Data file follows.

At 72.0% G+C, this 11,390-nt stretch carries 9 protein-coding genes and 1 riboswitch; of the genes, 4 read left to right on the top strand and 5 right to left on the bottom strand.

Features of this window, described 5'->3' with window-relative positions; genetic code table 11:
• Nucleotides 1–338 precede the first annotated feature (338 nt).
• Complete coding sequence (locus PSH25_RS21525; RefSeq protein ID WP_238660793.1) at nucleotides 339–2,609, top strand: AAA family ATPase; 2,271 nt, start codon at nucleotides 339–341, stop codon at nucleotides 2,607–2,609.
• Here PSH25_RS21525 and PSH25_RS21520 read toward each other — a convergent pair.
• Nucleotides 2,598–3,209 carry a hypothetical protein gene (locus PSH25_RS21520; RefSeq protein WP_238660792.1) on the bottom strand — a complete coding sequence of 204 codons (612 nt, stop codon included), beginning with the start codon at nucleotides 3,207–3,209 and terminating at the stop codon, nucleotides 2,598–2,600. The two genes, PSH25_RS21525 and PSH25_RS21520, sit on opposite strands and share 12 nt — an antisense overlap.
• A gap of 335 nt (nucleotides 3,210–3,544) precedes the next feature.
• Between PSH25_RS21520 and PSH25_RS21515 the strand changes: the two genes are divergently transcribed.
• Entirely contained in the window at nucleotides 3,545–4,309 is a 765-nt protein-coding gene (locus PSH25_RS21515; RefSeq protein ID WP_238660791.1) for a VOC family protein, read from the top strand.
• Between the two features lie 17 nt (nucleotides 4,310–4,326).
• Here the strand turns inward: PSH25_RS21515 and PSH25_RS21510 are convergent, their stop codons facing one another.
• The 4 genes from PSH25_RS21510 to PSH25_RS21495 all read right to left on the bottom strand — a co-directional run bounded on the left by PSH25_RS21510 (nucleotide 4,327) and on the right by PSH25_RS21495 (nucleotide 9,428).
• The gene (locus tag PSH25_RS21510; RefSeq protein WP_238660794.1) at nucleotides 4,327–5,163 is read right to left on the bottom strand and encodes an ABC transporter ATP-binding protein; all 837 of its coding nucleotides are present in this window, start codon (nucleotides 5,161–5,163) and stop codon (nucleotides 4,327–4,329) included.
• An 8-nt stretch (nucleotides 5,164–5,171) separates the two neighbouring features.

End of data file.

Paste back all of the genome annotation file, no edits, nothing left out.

At 72.0% G+C, this 11,390-nt stretch carries 9 protein-coding genes and 1 riboswitch; of the genes, 4 read left to right on the top strand and 5 right to left on the bottom strand.

Features of this window, described 5'->3' with window-relative positions; genetic code table 11:
• Nucleotides 1–338 precede the first annotated feature (338 nt).
• Complete coding sequence (locus PSH25_RS21525; RefSeq protein ID WP_238660793.1) at nucleotides 339–2,609, top strand: AAA family ATPase; 2,271 nt, start codon at nucleotides 339–341, stop codon at nucleotides 2,607–2,609.
• Here PSH25_RS21525 and PSH25_RS21520 read toward each other — a convergent pair.
• Nucleotides 2,598–3,209 carry a hypothetical protein gene (locus PSH25_RS21520; RefSeq protein WP_238660792.1) on the bottom strand — a complete coding sequence of 204 codons (612 nt, stop codon included), beginning with the start codon at nucleotides 3,207–3,209 and terminating at the stop codon, nucleotides 2,598–2,600. The two genes, PSH25_RS21525 and PSH25_RS21520, sit on opposite strands and share 12 nt — an antisense overlap.
• A gap of 335 nt (nucleotides 3,210–3,544) precedes the next feature.
• Between PSH25_RS21520 and PSH25_RS21515 the strand changes: the two genes are divergently transcribed.
• Entirely contained in the window at nucleotides 3,545–4,309 is a 765-nt protein-coding gene (locus PSH25_RS21515; RefSeq protein ID WP_238660791.1) for a VOC family protein, read from the top strand.
• Between the two features lie 17 nt (nucleotides 4,310–4,326).
• Here the strand turns inward: PSH25_RS21515 and PSH25_RS21510 are convergent, their stop codons facing one another.
• The 4 genes from PSH25_RS21510 to PSH25_RS21495 all read right to left on the bottom strand — a co-directional run bounded on the left by PSH25_RS21510 (nucleotide 4,327) and on the right by PSH25_RS21495 (nucleotide 9,428).
• The gene (locus tag PSH25_RS21510; RefSeq protein WP_238660794.1) at nucleotides 4,327–5,163 is read right to left on the bottom strand and encodes an ABC transporter ATP-binding protein; all 837 of its coding nucleotides are present in this window, start codon (nucleotides 5,161–5,163) and stop codon (nucleotides 4,327–4,329) included.
• An 8-nt stretch (nucleotides 5,164–5,171) separates the two neighbouring features.